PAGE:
When a year is coming to an end, it’s time for a look ahead. Here are six likely scenarios for 2014:
The Mobile Minority will become the Mobile Majority
Mobile will go from being a technology that touches only 15% of employees in an organization to being the platform used by the majority of workers. During 2014, more than 60% of a company’s employees will access business data on a mobile device.
BYOD will catalyze rapid BlackBerry migration
In 2014, the financial services industry will actively adopt BYOD as a means to migrate off BlackBerry. A recent Gartner report urged all companies using BlackBerry to take action in the next six months by considering alternatives and then implementing them. Financial services is one of the industries most affected by this recommendation given its strong historical adoption of BlackBerry. Now, the industry is being forced to move quickly.
However, companies cannot afford to buy every employee a new replacement device, and CIOs are realizing that BYOD enables them to migrate off BlackBerry fast and cost-effectively since many of their employees already have alternative personal devices they would like to use for work.
Privacy will be the top CIO concern for BYOD
BYOD is here to stay, and traditionally the top concern for the CIO was security. In 2014, the top concern will shift to privacy, because of the evolving legal environment around personal data and the simple fact that an acceptable approach to privacy is essential for user adoption.
Our MobileIron Trust Gap survey in June 2013 showed that 70% of employees don’t trust their employer with personal data. The survey results also highlighted massive confusion among employees about what data on their personal mobile devices their employer monitors. In 2014, privacy will capture CIO mindshare and become the single most important driver of BYOD success or failure.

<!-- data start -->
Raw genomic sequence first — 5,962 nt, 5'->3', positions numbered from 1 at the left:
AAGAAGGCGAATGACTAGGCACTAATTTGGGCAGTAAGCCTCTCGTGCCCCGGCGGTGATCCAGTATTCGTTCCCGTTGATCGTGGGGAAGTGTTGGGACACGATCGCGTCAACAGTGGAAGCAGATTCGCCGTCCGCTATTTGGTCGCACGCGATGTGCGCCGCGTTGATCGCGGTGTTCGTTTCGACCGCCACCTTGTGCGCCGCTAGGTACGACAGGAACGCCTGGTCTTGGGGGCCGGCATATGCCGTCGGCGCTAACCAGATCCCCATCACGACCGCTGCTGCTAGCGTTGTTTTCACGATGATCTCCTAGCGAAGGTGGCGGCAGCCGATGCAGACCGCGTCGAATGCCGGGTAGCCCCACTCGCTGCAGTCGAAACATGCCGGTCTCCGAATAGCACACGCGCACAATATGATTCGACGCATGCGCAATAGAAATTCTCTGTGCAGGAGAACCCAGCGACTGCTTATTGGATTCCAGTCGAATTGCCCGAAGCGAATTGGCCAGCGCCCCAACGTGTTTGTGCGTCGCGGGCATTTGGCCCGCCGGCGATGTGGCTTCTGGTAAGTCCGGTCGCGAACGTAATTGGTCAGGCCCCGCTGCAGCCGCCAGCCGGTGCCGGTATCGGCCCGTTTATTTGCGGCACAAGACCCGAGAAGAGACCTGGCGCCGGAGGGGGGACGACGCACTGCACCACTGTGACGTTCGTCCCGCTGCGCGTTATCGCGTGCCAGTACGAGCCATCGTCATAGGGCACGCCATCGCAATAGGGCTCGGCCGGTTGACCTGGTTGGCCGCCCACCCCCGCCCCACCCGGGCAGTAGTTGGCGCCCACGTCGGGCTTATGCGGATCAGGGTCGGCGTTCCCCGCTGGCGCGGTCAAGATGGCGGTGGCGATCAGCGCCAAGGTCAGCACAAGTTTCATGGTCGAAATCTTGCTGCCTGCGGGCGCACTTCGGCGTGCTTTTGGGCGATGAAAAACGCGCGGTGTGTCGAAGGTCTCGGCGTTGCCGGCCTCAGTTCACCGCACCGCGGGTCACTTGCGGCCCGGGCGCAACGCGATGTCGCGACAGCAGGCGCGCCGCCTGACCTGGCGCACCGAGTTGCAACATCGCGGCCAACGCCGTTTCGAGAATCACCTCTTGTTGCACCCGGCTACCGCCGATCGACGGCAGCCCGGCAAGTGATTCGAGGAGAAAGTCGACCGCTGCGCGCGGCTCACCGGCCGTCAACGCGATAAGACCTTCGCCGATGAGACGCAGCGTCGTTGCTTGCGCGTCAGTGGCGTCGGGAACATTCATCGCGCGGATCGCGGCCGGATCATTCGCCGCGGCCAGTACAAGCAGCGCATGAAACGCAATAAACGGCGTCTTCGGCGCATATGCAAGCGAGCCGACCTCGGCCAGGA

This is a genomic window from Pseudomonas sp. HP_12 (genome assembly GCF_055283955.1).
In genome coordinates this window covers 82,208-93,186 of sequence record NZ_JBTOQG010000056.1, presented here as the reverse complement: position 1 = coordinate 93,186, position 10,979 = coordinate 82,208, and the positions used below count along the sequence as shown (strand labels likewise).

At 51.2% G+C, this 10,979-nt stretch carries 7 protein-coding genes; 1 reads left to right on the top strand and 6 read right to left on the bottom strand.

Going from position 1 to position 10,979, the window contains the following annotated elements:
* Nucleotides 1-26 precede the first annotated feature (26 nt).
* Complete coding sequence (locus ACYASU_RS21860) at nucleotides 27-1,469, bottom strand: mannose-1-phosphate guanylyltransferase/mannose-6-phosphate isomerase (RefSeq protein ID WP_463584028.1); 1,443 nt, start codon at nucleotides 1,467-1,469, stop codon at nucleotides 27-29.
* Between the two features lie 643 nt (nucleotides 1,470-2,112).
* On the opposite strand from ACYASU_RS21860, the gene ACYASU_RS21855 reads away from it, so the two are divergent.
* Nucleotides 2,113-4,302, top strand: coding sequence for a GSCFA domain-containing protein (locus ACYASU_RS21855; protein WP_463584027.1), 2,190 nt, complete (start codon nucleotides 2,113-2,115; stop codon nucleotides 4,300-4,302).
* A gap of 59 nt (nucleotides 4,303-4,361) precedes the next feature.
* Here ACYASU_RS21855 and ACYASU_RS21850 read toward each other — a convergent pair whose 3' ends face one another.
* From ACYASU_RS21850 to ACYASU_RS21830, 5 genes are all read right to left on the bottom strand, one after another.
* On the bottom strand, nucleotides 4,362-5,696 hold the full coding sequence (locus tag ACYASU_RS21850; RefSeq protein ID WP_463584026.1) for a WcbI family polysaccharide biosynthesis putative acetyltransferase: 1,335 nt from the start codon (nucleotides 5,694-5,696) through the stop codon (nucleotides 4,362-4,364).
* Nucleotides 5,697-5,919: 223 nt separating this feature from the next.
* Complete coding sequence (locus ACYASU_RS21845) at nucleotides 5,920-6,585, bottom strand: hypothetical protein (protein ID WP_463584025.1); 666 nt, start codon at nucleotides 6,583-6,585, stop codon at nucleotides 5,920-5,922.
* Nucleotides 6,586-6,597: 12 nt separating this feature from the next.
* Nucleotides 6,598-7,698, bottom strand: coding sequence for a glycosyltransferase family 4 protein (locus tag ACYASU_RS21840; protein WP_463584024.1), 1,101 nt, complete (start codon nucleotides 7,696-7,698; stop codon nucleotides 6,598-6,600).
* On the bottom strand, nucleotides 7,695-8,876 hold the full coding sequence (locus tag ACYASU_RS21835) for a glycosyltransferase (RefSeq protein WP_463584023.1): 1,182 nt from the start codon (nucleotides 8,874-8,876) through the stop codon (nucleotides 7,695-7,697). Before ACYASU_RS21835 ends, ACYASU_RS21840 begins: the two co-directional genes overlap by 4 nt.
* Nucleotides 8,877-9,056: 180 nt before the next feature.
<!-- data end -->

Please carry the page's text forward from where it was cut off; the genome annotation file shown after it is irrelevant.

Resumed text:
Saying “no” to the personal cloud will no longer be an option
Application blacklists will fail, and IT will be forced to accept that employees cannot work without access to personal cloud productivity services. More and more business documents will be stored in the personal cloud and IT will have to prioritize making consumer services secure for enterprise use.
iOS will be recognized as the most secure operating system in the enterprise
The sandboxed architecture and management model of iOS will make it the most secure operating system in the enterprise. Traditional Windows suffers DLL Hell, where any app can compromise the entire system. BlackBerry was the pinnacle of security but users no longer want to use it. Android has seen big steps forward with Samsung KNOX but is still massively fragmented globally. Windows Phone is adopting the sandboxed model but is early in its evolution.
IT will recognize that enterprise security is enabled by a combination of OS architecture, strong management tools, and best-of-breed user experience. This is a model that iOS supports today and toward which ALL enterprise operating systems are moving.
Barak Obama migrates off BlackBerry
The BlackBerry’s highest profile user will adopt a new device in 2014.